KEN:  Thanks for this idea.  I see these tubes come in different widths.  I'll take my dulcimer to Lowe's to check it out, but what do you usually use?   

Kristi Keller
Kristi Keller
@kristi-keller
6 years ago
86 posts

Glad you bought a Lynch student model to enjoy while vacationing. With most instruments, you get what you pay for. David's inexpensive student model exceeds the tone and quality of numerous far more costly instruments.

This dulcimer community is full of music loving people who "share" a diversity of likes and dislikes but whose primary interest is in helping one another.

In that spirit, I'd like to remind everyone to send a donation so that FOTMD remains available for all of us.

Colleen Hailey
Colleen Hailey
@colleen-hailey
6 years ago
67 posts
Thanks. That makes me feel better. My family and friends think I'm nuts to buy another one, just so I can have one to practice on whilst on vacation. I did buy a used student David Lynch model and am having it shipped to my mothers house. Of course, it is still being sent UPS, but I trust that the banjo store where I bought it has far more experience (and better packing materials) than I do, as far as shipping musical instruments goes.
updated by @colleen-hailey: 07/04/15 10:44:55PM
Jan Potts
Jan Potts
@jan-potts
6 years ago
440 posts

Colleen, I think that's a good way to go. I purchased an inexpensive one and had it shipped directly to my mother's home so that I wouldn't have to risk carrying one on an airplane...or, worse, having it checked. Sometimes, though, the airplanes end up being such tiny ones that they would make me "valet check" it, anyway, and then who knows what would happen to it.

It always amazes me how much faith folks put in the various delivery personnel to get a package from point A to point B in as good a shape as when they wrapped it. If folks would at least contemplate whether or not they could safely stand on their package, it might convince peopleto use sturdy boxes (2 is best), adequate protection both inside and outside the case, and all spaces in the box filled in with materials that maintain the sturdiness of the package. I recently received an instrument in an ordinary black zippered "envelope" type bag which was simply put in a box without anything wrapped around it. That is wasn't totally crushed in transport is mind boggling--and a miracle.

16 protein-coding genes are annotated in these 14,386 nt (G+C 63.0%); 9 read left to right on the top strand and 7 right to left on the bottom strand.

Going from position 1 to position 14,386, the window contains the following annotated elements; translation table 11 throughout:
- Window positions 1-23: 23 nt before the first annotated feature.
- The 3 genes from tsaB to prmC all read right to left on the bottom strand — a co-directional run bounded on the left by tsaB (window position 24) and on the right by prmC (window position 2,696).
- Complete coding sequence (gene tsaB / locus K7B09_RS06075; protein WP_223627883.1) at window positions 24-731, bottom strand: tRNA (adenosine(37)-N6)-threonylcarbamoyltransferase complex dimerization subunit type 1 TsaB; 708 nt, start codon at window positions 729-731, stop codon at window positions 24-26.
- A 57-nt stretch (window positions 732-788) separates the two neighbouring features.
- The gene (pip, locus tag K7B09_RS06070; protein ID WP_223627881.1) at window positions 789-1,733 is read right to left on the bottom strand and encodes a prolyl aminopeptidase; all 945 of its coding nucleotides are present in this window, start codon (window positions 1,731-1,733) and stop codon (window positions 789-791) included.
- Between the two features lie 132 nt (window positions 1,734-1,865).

Let's remember, too, that sometimes these instruments are very much "one of a kind" and that the artistry thatgoes into a particular instrument may not be able to be duplicated, or the wood or other materials no longer available.

While my success and good fortune of receiving instruments in good shape has been nearly99%, the fewthat didn't make it are a real shame.

I hope folks can learn from others' mistakes. In forklift v poorly packaged mountain dulcimer, it's almost always the forklift that wins. Frown.gif




--
Jan Potts, Lexington, KY
Site Moderator

"Use what talents you possess; the woods would be very silent if no birds sang there except those that sang best." Henry Van Dyke
Colleen Hailey
Colleen Hailey
@colleen-hailey
6 years ago
67 posts

After reading this thread and the various threads concerning traveling with dulcimers on airlines, I'm thinking that I may try for option number 3--buy a cheap (but nice) cardboard dulcimer and have it shipped directly to my mother's house. That way, I'll always have a dulcimer to play when I visit and won't have to worry about packing for UPS or the airlines. I don't have my original dulcimer box anymore for my student model. I do have a cheapie Craigslist model, but just because it was cheap doesn't mean I want it smashed due to my own poor packing or luck. Common sense says no, but I would like to be able to practice whilst on vacation....

Sue Wood
Sue Wood
@sue-wood
6 years ago
2 posts